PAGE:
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Substance Abuse Testing and the Workplace

There has been an increasing tendency by employers to try to exercise power over their employees in the form of compulsorily-imposed tests for consumption of alcohol and other drugs.

There are some circumstances in which a genuine need exists to do so. But those circumstances are highly unusual, and many employer initiatives are ill-judged and excessive. Meanwhile, proponents of testing, including technology providers, have made dubious and insufficiently tested claims about its effectiveness, and have made incredible statements to the effect that the enforced extraction of swabs is non-intrusive.

As long ago as 1992, the then NSW Privacy Committee concluded (NSWPC 1992) that "unless specifically authorised by legislation, workplace [substance abuse] testing should only take place when:

  1. a person’s impairment by [a substance] would pose a substantial and demonstrable safety risk to that person or to other people; and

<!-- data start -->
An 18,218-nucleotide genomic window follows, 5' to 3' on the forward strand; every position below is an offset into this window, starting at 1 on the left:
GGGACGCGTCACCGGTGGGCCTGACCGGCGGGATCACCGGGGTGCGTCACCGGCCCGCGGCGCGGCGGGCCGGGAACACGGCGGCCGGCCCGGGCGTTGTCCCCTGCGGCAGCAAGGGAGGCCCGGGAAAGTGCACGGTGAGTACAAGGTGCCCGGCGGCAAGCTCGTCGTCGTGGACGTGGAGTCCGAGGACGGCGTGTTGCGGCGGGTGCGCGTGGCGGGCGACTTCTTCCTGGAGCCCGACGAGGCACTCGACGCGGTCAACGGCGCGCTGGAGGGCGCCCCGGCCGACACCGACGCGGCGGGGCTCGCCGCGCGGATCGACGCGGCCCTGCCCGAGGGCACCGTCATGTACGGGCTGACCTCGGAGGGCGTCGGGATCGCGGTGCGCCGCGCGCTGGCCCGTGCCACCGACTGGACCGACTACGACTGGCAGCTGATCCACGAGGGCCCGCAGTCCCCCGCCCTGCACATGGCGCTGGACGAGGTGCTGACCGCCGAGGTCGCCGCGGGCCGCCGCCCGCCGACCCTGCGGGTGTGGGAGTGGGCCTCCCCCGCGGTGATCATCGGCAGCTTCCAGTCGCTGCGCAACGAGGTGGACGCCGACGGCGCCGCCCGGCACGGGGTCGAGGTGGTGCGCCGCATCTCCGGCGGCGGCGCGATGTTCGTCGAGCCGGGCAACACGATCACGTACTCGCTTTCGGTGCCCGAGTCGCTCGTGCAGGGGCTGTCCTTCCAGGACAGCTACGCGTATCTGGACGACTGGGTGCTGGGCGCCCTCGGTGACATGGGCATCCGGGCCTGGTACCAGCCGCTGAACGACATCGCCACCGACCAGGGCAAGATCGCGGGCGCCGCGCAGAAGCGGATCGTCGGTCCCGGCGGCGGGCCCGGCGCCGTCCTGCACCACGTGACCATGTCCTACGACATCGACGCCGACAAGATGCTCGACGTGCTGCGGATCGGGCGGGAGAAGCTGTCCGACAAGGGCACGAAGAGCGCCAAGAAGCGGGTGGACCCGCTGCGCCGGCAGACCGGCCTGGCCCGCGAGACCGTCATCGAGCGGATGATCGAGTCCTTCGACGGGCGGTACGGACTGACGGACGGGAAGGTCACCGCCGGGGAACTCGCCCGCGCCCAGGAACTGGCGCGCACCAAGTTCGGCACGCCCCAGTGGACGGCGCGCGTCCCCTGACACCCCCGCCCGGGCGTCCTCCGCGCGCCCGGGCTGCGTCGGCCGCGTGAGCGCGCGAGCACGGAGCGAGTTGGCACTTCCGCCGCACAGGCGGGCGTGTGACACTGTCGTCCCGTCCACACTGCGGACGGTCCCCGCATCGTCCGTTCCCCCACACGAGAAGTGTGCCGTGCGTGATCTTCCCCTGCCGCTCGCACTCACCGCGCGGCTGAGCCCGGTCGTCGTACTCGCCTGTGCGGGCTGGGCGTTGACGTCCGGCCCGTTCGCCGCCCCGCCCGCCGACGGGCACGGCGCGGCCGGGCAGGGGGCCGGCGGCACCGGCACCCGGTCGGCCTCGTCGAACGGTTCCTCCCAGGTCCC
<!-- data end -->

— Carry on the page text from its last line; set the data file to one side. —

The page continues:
2. there is reasonable cause to believe that the person to be tested may be impaired by [a substance]; and
  3. the form of [substance abuse] testing to be used is capable of identifying the presence of a [substance] at concentrations which may be capable of causing impairment".

The 20-year delay in the imposition of appropriate regulatory measures cannot be allowed to continue.

APF Policy Statement on Substance Abuse Testing and the Workplace

Foundation Principles

Process Matters

Substance abuse testing must not be imposed unless all of the following pre-conditions have been fulfilled:


Where substance abuse testing is imposed, explicit and clear information must be given to employees in relation to the following matters:


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Created: 7 February 2012 - Last Amended: 31 March 2012 by Roger Clarke - Site Last Verified: 11 January 2009
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